1984 Sarajevo Games: a lesson in Olympic Spirit
It is 40 years on 8 February since the start of the Winter Olympics in Sarajevo, an event which to this day continues to evoke many emotions and memories. The Ljubljana Museum of Contemporary History decided to mark the anniversary with an exhibition focusing on the role Slovenia played in the 1984 Olympic Games.
Running from 18 January to 5 May, The Silver Games 1984 is an exhibition dedicated not only to the achievements of Slovenian athletes but also the efforts Slovenian experts put in the organisation and staging of the Games.
It moreover showcases the former Yugoslavia's collective pride in response to the sporting spectacle in Sarajevo, the first Winter Olympics in a socialist country that impressed the whole world.
The exhibition is largely based on a collection by Tomaž Alauf, who was just a kid when the Games began. He collects everything related to the Sarajevo Olympics, and one of his favourites is Vučko, a famous wolf-like figure that was the official mascot of the 1984 Games.
A replica of a typical 1980s living room in the former Yugoslavia is the centrepiece of the exhibition, a time capsule transporting visitors to a time when most Yugoslavs were glued to their television screens to cheer on their athletes.
The replica is full of objects that were used to promote the Sarajevo Games, including cups, pens, pencil sharpeners, toys, board games and T-shirts. But above all, there are countless Vučkos, whose appearance was designed by Slovenian painter Jože Trobec. Visitors are invited to rummage through drawers and cupboards to get a closer look.
The television in the room is playing the legendary second run of Slovenian skier Jure Franko in the 1984 Olympics Giant Slalom race. Franko ended winning silver in that discipline, and even nowadays many Slovenians born before the 1980s know exactly where they were when he was swooshing down the piste.
One of the visitors told the Slovenian Press Agency that she was in high school at the time. Her dreaded biology professor surprised everyone when entering the classroom she announced the exam they were supposed to take that day was cancelled because of the medal and the overwhelming happiness that followed.
Franko's medal was the only Yugoslavia, the host, won at the Sarajevo Games and the first Winter Olympic medal it won in general. Expectations were of course higher, but several established athletes underperformed, and the Slovenian skier's feat was a moment when Yugoslavs breathed a sigh of relief and indulged in celebration.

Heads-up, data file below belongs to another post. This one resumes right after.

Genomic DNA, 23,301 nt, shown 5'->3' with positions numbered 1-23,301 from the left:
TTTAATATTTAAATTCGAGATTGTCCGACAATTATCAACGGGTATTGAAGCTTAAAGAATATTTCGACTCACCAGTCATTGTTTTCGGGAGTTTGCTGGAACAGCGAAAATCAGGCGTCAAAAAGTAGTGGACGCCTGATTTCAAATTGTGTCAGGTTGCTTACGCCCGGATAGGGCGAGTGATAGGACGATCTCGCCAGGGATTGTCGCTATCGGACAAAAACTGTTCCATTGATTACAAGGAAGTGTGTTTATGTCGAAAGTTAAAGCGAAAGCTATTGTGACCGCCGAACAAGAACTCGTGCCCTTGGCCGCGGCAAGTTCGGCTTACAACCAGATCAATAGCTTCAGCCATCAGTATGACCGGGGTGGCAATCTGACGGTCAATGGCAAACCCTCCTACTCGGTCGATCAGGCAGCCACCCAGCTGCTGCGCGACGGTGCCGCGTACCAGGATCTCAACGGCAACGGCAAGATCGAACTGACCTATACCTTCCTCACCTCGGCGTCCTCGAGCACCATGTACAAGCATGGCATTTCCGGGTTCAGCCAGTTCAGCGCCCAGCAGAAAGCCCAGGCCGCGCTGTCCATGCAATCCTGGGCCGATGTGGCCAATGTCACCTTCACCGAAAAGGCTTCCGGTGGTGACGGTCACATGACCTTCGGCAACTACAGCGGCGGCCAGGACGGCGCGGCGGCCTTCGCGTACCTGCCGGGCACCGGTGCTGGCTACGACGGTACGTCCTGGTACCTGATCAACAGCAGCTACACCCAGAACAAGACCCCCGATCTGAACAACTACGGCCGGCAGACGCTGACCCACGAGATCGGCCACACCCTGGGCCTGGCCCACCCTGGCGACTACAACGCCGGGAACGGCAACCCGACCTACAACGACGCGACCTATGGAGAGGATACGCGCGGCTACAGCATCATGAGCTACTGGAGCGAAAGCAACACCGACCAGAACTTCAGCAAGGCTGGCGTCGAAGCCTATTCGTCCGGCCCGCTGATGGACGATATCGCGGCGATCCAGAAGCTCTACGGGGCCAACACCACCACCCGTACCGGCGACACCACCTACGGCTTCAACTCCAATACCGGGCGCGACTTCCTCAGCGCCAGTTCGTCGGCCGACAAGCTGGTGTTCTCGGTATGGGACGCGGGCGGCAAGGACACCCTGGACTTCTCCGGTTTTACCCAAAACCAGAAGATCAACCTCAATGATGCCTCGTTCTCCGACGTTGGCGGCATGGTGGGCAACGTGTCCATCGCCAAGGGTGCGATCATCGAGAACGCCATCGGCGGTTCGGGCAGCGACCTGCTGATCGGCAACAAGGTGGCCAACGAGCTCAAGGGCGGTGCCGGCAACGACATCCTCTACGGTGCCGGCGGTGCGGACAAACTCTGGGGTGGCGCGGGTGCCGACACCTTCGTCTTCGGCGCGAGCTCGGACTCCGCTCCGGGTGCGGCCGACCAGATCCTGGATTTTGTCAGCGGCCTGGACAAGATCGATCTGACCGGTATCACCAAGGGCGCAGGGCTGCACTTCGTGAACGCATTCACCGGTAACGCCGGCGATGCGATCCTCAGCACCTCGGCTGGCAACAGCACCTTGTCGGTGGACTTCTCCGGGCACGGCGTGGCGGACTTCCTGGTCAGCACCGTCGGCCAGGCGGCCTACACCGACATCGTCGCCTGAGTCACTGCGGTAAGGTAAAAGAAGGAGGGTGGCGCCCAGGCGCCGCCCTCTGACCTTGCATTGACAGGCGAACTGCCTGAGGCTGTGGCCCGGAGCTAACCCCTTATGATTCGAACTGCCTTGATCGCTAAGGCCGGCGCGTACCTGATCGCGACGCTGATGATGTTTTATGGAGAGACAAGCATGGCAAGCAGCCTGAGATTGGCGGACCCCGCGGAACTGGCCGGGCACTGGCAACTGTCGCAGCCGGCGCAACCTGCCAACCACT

Many other anecdotes depict people's pride and joy in the wake of Franko's achievement. A day after he bagged the silver medal a Radio Sarajevo announcer put it on a par with the gold one in a special announcement: "Dear listeners, I kindly ask you to be quiet this morning, turn down the volume of your radios, as, you know, our golden Jure is still sleeping."
The exhibition goes beyond what the Sarajevo Olympics meant for athletes and spectators and allows a peak into the backstage where Slovenian experts played a major role in the organisation and staging of the Games.
Set designer Meta Hočevar was actively involved, having designed the sets for the opening and closing ceremonies of the Olympics, and a number of sports workers were crucial in preparing the competition venues, including the Gorišek brothers, who excelled in constructing ski jumping and ski flying hills worldwide.
Slovenian sports experts served as head coaches of the then Yugoslav national team, the core of which was made up of Slovenian athletes. Many also remember the fear there would be no snow which spread across Yugoslavia and turned into relief when it started snowing heavily just before the opening.
Anecdotes also involve disciplines, such as bobsleigh and speed skating, where Yugoslavia did not have representatives before the Games, which prompted the organisers to get creative. They published a call for applications in newspapers to recruit bobsleigh competitors. One of the criteria was a driver's licence.
Moreover, Bosnian athlete Bibija Kerla, who used to be a discus thrower, started training speed skating to be able to fill in the gap and represent Yugoslavia in this sport. In the Olympic speed skating competitions she crashed at almost every turn, shed a tear and pushed on, a persistence that made her a crowd favourite. Later she revealed some of the falls towards the end of the racing had been deliberate to make the crowd go even wilder.
The glory of the 1984 Games, where Yugoslavia did its hosting duties brilliantly, evokes nostalgia for the pride and the sense of community people felt at the time among many, but also a bitter aftertaste, since the venue turned into a war zone in less than a decade.
Most of the sports infrastructure that was built specifically for the Games was destroyed or severely damaged, some sports grounds were turned into cemeteries, and the famous bobsleigh track Trebević was used by snipers during the siege of Sarajevo. Nevertheless, the exhibition and its stories are proof that the Olympic Spirit is like Bibija Kerla - it picks itself up and carries on.